Network IPS Buyer's Guide: HP TippingPoint - Page 2

 By Lisa Phifer
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The entry-level HP S10 IPS delivers in-line protection at throughputs up to 20 Mbps while adding less than 600 microseconds of latency. At the opposite end of the line, the HP S330 IPS can handle rates up to 300 Mbps. In between sits the HP S110 IPS rated for 100 Mbps.

The S10 IPS can be used by a branch office or SMB, adjacent to a router/firewall -- scenarios where 20 Mbps IPS easily beats WAN data rates. The S110 and S330 would be used in scenarios that require more horsepower and perhaps high availability. Both can operate in two modes: Intrinsic High Availability and Stateful Network Redundancy, using Zero Power High Availability (ZPHA) to avoid blocking during loss of power.

For larger installations with more advanced security needs, TippingPoint now offers the HP S Intrusion Prevention System (IPS) N Series. These modular platforms are designed to facilitate the integration of new services, including new IPS filter packages, converged security services (e.g., reputation services, Digital Vaccine Services), and partner solutions. N Series models range from the S1400N (1.5 Gbps) to the S5100N (5 Gbps).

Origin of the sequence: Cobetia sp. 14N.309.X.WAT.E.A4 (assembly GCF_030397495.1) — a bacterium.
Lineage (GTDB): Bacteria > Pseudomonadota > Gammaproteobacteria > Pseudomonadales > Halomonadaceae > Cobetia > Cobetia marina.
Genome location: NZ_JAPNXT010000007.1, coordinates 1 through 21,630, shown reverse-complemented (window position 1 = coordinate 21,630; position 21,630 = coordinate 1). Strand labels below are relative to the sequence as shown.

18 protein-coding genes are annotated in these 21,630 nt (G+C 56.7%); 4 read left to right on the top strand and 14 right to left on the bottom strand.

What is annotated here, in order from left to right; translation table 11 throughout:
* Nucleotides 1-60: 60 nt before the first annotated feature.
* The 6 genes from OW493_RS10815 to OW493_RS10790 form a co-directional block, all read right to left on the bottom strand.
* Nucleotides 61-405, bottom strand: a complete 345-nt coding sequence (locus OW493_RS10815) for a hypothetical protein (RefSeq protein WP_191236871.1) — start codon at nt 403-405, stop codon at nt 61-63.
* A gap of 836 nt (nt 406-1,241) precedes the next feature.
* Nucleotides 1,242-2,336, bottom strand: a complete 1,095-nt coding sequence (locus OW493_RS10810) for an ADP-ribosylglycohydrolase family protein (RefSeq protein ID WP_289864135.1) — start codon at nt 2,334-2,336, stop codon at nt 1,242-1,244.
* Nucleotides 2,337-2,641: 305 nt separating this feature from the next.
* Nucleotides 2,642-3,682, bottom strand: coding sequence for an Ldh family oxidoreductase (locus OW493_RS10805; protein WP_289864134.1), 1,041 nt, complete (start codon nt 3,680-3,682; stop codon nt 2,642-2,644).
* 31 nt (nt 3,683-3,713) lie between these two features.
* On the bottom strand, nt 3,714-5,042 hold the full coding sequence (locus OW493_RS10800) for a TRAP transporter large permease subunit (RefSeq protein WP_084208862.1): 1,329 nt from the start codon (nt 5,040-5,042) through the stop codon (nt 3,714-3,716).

Finally, HP sells as TippingPoint S1200N IPS Module -- a blade that fits into the HP A7500 Series switch. This network-integrated form factor offers cost savings for customers that have HP switches, while delivering the same TippingPoint protection. Each blade handles up to 1.3 Gbps of inspected traffic; a single chassis can hold as many as 10 blades.

All HP TippingPoint IPS products can be managed through a single console using HP's Security Management System appliance. This platform supports centralized IPS signature update, policy definition, appliance configuration/maintenance, event monitoring, automated response, and reporting.

Customizing your NIPS

HP TippingPoint IPS products are supported by DVLabs threat updates, delivered and installed automatically by the Digital Vaccine service. DVLabs researchers constantly discover, track, and analyze new vulnerabilities and develop IPS filters to mitigate them.

But those filters don't always fully-address the risks facing every customer. "We create filters day-in day-out, but some customers (like the military) have applications that are proprietary," said Callahan. "Those customers need a way to protect themselves without depending on us."

This article was originally published on Apr 16, 2011
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